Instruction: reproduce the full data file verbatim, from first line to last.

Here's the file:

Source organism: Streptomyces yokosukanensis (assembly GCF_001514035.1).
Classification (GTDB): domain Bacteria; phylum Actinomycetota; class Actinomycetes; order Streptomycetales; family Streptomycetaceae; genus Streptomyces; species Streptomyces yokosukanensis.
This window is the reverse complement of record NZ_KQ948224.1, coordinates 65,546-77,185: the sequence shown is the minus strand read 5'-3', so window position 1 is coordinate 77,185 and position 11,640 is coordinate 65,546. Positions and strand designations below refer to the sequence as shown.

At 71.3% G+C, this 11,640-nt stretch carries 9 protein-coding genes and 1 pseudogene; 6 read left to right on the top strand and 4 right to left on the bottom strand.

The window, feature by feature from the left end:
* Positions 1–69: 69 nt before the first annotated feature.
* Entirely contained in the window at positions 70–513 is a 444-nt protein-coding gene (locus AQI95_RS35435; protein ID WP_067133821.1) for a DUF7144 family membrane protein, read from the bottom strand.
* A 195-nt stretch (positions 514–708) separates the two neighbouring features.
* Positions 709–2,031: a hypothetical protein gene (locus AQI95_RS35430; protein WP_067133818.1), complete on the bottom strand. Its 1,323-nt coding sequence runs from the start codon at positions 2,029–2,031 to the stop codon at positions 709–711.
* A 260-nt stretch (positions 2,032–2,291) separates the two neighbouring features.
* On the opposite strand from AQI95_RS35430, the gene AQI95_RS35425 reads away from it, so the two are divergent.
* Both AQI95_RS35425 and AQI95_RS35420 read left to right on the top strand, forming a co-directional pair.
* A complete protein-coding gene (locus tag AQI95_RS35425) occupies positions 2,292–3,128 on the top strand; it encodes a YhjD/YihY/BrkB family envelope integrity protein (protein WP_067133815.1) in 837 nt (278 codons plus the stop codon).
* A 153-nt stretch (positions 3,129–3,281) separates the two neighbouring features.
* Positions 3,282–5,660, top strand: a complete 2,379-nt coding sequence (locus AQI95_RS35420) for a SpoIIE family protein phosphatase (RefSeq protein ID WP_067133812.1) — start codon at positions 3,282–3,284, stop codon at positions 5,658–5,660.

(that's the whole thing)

Source organism: Streptomyces yokosukanensis (assembly GCF_001514035.1).
Classification (GTDB): domain Bacteria; phylum Actinomycetota; class Actinomycetes; order Streptomycetales; family Streptomycetaceae; genus Streptomyces; species Streptomyces yokosukanensis.
This window is the reverse complement of record NZ_KQ948224.1, coordinates 65,546-77,185: the sequence shown is the minus strand read 5'-3', so window position 1 is coordinate 77,185 and position 11,640 is coordinate 65,546. Positions and strand designations below refer to the sequence as shown.

At 71.3% G+C, this 11,640-nt stretch carries 9 protein-coding genes and 1 pseudogene; 6 read left to right on the top strand and 4 right to left on the bottom strand.

The window, feature by feature from the left end:
* Positions 1–69: 69 nt before the first annotated feature.
* Entirely contained in the window at positions 70–513 is a 444-nt protein-coding gene (locus AQI95_RS35435; protein ID WP_067133821.1) for a DUF7144 family membrane protein, read from the bottom strand.
* A 195-nt stretch (positions 514–708) separates the two neighbouring features.
* Positions 709–2,031: a hypothetical protein gene (locus AQI95_RS35430; protein WP_067133818.1), complete on the bottom strand. Its 1,323-nt coding sequence runs from the start codon at positions 2,029–2,031 to the stop codon at positions 709–711.
* A 260-nt stretch (positions 2,032–2,291) separates the two neighbouring features.
* On the opposite strand from AQI95_RS35430, the gene AQI95_RS35425 reads away from it, so the two are divergent.
* Both AQI95_RS35425 and AQI95_RS35420 read left to right on the top strand, forming a co-directional pair.
* A complete protein-coding gene (locus tag AQI95_RS35425) occupies positions 2,292–3,128 on the top strand; it encodes a YhjD/YihY/BrkB family envelope integrity protein (protein WP_067133815.1) in 837 nt (278 codons plus the stop codon).
* A 153-nt stretch (positions 3,129–3,281) separates the two neighbouring features.
* Positions 3,282–5,660, top strand: a complete 2,379-nt coding sequence (locus AQI95_RS35420) for a SpoIIE family protein phosphatase (RefSeq protein ID WP_067133812.1) — start codon at positions 3,282–3,284, stop codon at positions 5,658–5,660.